The other answers already provide explanations specific to the grading system, and they are spot-on in the context asked about in the question. Nonetheless, I'd like to add this answer with an equally valid explanation on a more general level which works even unrelated to grades:
If the grade is sufficient, why would that be unfortunate?
This appears to presuppose that "sufficient" is a binary measure, that something is either sufficient or not, and that's it. With this assumption, it is indeed hard to grasp why something being "sufficient" would be unfortunate, as "sufficient" is usually the more desirable state among the two.
However, consider that there can be states that are better than "sufficient", and the statement suddenly makes sense again. "Sufficient", is, well, sufficient, but not any better than that. Hence, it can well be unfortunate that something is only "sufficient".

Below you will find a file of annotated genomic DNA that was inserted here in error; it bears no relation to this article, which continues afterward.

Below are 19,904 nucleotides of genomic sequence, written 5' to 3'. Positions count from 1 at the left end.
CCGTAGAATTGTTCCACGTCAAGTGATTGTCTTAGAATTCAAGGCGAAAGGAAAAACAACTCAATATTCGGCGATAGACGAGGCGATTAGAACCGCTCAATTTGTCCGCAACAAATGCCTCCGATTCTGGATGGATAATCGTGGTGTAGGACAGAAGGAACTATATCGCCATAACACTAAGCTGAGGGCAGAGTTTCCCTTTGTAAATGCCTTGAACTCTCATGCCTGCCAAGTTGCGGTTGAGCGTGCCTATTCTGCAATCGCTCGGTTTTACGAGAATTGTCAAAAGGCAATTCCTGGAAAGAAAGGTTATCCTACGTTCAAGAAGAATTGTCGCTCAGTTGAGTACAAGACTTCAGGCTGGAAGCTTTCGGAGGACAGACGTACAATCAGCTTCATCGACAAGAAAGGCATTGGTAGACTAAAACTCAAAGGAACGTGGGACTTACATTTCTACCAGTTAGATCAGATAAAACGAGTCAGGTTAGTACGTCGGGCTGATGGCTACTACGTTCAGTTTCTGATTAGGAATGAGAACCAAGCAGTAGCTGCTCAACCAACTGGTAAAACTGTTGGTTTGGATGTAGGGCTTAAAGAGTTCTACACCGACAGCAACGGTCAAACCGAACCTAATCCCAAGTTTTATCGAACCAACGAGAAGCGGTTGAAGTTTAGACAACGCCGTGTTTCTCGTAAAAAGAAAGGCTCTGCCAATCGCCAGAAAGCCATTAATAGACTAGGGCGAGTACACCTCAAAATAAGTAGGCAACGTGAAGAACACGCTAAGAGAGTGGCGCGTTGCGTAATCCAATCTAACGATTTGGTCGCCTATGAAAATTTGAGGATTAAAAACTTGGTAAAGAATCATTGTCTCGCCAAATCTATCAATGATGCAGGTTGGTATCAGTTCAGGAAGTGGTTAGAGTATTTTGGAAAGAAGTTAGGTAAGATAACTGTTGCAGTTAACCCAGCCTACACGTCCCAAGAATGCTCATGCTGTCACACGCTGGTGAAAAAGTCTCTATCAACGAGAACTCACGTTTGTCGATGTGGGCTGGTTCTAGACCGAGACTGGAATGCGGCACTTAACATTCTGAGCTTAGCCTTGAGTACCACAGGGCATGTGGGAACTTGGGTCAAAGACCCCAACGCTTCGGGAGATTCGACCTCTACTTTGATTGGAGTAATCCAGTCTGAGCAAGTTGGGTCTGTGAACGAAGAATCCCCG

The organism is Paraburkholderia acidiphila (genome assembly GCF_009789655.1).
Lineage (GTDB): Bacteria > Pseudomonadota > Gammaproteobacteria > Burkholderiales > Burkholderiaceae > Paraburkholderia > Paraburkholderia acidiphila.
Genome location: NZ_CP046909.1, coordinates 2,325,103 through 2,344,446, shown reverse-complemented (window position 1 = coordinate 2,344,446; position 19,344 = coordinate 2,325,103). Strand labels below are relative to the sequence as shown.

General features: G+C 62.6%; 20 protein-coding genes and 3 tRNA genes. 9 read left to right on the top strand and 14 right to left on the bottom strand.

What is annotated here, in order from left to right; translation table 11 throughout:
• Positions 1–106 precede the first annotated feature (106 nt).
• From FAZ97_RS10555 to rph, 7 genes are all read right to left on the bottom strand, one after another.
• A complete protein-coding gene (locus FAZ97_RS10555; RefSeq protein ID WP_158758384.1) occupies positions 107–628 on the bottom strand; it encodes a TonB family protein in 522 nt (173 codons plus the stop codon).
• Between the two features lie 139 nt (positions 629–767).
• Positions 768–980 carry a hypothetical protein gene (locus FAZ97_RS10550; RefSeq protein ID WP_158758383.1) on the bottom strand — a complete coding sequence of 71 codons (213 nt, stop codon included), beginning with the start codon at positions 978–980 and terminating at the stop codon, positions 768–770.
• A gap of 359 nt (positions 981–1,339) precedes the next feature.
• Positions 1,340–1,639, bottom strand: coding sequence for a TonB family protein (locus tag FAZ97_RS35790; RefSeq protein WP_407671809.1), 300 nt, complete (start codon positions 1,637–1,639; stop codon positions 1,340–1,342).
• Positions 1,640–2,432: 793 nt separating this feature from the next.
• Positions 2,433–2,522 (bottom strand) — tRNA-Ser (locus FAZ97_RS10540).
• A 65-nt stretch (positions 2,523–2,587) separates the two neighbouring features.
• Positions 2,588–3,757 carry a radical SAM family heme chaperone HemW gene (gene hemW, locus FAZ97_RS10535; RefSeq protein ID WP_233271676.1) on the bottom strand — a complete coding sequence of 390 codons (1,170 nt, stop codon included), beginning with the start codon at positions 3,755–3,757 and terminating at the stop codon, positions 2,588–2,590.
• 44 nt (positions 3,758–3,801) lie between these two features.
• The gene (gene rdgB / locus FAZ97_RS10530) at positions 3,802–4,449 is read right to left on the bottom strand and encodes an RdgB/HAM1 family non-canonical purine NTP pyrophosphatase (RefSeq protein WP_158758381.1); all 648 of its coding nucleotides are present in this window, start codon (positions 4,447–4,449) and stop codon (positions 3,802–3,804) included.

This is the principle at work with the grades, but it also works with any other adjective:
- Unfortunately, the food is only tasty. (But it is not addictive.)
- Unfortunately, the delay is only very short. (But it is not completely absent.)
- Unfortunately, the new product will only increase the percentage of customers among the intended target audience. (But it will still not entice everyone among the target audience to buy it.)